Ellis & Winters lawyers have handled well over one hundred appellate cases. These matters involve not only trial court cases litigated by the firm’s attorneys, but also cases in which the firm is retained specifically to serve as appellate counsel. Our appellate lawyers are also frequently retained to write amicus curiae briefs to aid the appellate courts in their decisions. In addition, several of the firm’s litigators have appellate clerkship experience at both the state and federal levels, providing insight into how appellate matters are approached within judges’ chambers.
Ellis & Winters’s appellate practice earned a Tier 1 ranking in Chambers USA, while Benchmark Litigation awarded the firm’s appellate practice a rating of “Highly Recommended.”
The firm takes pride in its leadership within the national and state appellate bar. Founding partner Paul Sun is the leader of the firm's appellate practice. He has served as the Rules Editor for the American Bar Association's Appellate Practice Journal. In 2013 and 2019, he was named Raleigh “Lawyer of the Year” for Appellate Practice by Best Lawyers in America. Paul, along with partners Jon Sasser and Tom Segars, have all served as speakers at annual appellate practice CLE programs. Ellis & Winters attorneys have also served on the North Carolina Appellate Rules Committee, the committee that advises the North Carolina Supreme Court on rules of appellate procedure, and on the Section Council of the North Carolina Bar Association’s Appellate Practice Section. Two attorneys serve on the Criminal Justice Act panel for the Fourth Circuit, regularly accepting appointments to brief and argue Fourth Circuit appeals. Ellis & Winters attorneys have devoted hundreds of hours coaching appellate moot court teams and judging appellate moot court competitions.
Ellis & Winters has argued and won appeals of major significance. In these cases, and all cases, we take pride in preparing appellate courts with precise, persuasive briefs.
- North Carolina Acupuncture Licensing Board v. North Carolina Board of Physical Therapy Examiners (N.C. Supreme Court 2018). In this matter, the Supreme Court of North Carolina affirmed a decision by the firm’s client—the Physical Therapy Board—about the scope of physical therapy practice in North Carolina. A sister licensing board had attacked that decision.
- Town of Littleton v. Layne Heavy Civil (N.C. Court of Appeals 2018). The firm obtained the affirmance of a trial court order that barred the plaintiff’s claim against our client, a general contractor, based on the expiration of statutes of limitation.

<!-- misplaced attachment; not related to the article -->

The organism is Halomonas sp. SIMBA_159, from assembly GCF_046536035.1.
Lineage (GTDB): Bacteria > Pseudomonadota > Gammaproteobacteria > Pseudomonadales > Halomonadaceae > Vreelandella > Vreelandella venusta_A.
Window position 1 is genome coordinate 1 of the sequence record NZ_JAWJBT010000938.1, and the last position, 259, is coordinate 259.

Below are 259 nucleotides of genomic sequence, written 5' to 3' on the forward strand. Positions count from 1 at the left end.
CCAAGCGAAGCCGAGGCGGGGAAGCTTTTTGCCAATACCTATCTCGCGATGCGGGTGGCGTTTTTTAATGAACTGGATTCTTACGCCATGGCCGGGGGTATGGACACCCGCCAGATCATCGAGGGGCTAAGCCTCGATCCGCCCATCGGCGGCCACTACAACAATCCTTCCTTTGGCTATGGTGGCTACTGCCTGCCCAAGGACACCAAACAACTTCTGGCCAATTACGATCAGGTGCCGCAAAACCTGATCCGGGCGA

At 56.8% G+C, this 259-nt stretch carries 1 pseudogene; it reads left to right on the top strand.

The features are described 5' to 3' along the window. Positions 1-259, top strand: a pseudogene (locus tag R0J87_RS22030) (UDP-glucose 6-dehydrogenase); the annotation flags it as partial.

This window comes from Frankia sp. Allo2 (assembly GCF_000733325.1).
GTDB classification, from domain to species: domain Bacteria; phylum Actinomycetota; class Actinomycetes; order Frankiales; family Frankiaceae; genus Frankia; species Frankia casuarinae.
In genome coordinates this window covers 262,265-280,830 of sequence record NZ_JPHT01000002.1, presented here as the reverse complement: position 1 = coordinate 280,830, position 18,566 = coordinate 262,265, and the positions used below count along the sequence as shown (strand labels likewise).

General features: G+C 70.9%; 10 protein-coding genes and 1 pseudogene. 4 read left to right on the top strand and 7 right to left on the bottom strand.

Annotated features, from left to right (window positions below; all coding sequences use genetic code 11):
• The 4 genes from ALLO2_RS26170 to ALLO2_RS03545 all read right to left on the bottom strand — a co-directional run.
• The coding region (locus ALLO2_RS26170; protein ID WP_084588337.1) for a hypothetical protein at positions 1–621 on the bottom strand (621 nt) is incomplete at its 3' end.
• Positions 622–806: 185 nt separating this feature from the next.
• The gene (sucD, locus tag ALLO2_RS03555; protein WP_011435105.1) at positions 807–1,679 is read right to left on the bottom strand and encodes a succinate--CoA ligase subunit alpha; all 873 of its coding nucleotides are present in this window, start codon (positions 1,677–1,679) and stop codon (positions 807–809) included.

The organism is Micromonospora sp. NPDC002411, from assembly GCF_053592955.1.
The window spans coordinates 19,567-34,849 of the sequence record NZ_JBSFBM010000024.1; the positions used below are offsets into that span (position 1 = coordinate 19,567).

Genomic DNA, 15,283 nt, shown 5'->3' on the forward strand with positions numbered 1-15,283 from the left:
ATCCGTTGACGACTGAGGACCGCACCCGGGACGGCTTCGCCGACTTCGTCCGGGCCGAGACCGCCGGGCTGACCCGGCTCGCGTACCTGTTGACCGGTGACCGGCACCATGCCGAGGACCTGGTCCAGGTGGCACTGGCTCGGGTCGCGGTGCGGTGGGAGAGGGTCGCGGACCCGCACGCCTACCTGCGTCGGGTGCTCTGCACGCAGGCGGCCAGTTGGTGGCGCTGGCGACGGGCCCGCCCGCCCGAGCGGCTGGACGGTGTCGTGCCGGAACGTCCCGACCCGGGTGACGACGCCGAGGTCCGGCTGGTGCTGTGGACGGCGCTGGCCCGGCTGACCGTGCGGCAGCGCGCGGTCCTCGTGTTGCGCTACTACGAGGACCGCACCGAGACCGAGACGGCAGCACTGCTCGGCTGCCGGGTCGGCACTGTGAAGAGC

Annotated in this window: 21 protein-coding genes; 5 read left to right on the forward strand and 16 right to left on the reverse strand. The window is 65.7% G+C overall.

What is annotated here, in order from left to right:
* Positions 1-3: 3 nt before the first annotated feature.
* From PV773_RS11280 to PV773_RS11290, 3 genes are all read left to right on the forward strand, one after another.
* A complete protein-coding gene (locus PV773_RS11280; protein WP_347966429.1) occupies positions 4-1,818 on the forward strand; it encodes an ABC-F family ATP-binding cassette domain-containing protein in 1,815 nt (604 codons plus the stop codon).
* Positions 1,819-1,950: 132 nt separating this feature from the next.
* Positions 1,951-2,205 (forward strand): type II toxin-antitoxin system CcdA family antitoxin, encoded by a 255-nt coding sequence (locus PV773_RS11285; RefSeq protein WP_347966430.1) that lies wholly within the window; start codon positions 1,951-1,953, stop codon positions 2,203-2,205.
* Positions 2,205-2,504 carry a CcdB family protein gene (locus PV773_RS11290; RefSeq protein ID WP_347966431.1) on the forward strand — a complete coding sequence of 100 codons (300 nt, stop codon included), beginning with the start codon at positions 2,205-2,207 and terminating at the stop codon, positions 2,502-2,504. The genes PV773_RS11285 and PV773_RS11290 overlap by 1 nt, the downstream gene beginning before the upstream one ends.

- Cynthia Walker v. North Carolina Board of Dental Examiners (N.C. Supreme Court 2016). Representing the state dental board, the firm obtained a dismissal of a licensee’s appeal when the state supreme court concluded that it had improvidently allowed discretionary review.
- Joseph Jemsek v. Janelle Rhyne, et al. (Fourth Circuit 2016). The firm successfully represented the North Carolina Medical Board in this appeal against allegations that the Board had violated a licensee’s due-process rights. The Fourth Circuit concluded that Eleventh-Amendment immunity barred those claims.
- Bumpers v. Community Bank of North Carolina (N.C. Supreme Court 2013). In this putative class action, the firm overturned the plaintiff’s motion for summary judgment in a significant decision concerning North Carolina’s unfair and deceptive trade practices statute.
- McAdoo v. University of North Carolina at Chapel Hill (N.C. Court of Appeals 2013). The firm successfully represented the National Collegiate Athletic Association (NCAA) against claims asserted by a University of North Carolina football player after the NCAA declared the player ineligible. The Supreme Court denied discretionary review of the decision.
- Willis v. Town of Marshall (Fourth Circuit 2005, 2008). In this case, concerning an individual’s constitutional right to attend a public gathering, the firm successfully argued for reversal of two summary judgment orders.
- Goldston v. State of North Carolina (N.C. Supreme Court 2006). The firm authored an amicus brief on behalf of the North Carolina Institute for Constitutional Law that helped clarify state standing doctrine derived under the North Carolina Constitution.
- North Carolina Board of Pharmacy v. North Carolina Rules Review Commission (N.C. Supreme Court 2006). In this appeal, the North Carolina Supreme Court reversed the decision of the Court of Appeals that had invalidated a rule promulgated by the North Carolina Board of Pharmacy (our client) concerning pharmacists’ working hours.
- State v. Philip Morris USA, Inc. (N.C. Supreme Court 2005). The firm successfully represented JPMorgan Chase Bank, N.A., the trustee of the National Tobacco Grower Settlement Trust, in a landmark decision concerning whether the Fair and Equitable Tobacco Reform Act of 2004 relieved tobacco companies of their obligations to the Trust.